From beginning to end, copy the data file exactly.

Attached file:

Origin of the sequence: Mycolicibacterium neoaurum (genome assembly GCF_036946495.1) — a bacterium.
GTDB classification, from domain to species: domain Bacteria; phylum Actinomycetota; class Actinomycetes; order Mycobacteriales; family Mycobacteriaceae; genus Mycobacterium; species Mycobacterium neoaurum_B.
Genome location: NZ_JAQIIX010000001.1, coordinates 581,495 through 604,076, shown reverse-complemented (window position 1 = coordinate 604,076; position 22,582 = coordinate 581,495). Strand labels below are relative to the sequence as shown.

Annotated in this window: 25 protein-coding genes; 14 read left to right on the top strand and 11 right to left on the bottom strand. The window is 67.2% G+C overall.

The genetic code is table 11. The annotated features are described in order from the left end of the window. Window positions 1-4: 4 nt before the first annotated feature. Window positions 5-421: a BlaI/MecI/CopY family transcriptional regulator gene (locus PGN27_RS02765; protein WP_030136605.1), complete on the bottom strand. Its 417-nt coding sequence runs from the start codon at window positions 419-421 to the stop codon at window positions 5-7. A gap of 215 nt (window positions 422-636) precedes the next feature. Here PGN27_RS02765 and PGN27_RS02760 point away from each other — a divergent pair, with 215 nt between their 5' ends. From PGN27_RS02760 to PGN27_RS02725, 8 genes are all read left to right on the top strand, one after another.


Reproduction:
Origin of the sequence: Mycolicibacterium neoaurum (genome assembly GCF_036946495.1) — a bacterium.
GTDB classification, from domain to species: domain Bacteria; phylum Actinomycetota; class Actinomycetes; order Mycobacteriales; family Mycobacteriaceae; genus Mycobacterium; species Mycobacterium neoaurum_B.
Genome location: NZ_JAQIIX010000001.1, coordinates 581,495 through 604,076, shown reverse-complemented (window position 1 = coordinate 604,076; position 22,582 = coordinate 581,495). Strand labels below are relative to the sequence as shown.

Annotated in this window: 25 protein-coding genes; 14 read left to right on the top strand and 11 right to left on the bottom strand. The window is 67.2% G+C overall.

The genetic code is table 11. The annotated features are described in order from the left end of the window. Window positions 1-4: 4 nt before the first annotated feature. Window positions 5-421: a BlaI/MecI/CopY family transcriptional regulator gene (locus PGN27_RS02765; protein WP_030136605.1), complete on the bottom strand. Its 417-nt coding sequence runs from the start codon at window positions 419-421 to the stop codon at window positions 5-7. A gap of 215 nt (window positions 422-636) precedes the next feature. Here PGN27_RS02765 and PGN27_RS02760 point away from each other — a divergent pair, with 215 nt between their 5' ends. From PGN27_RS02760 to PGN27_RS02725, 8 genes are all read left to right on the top strand, one after another.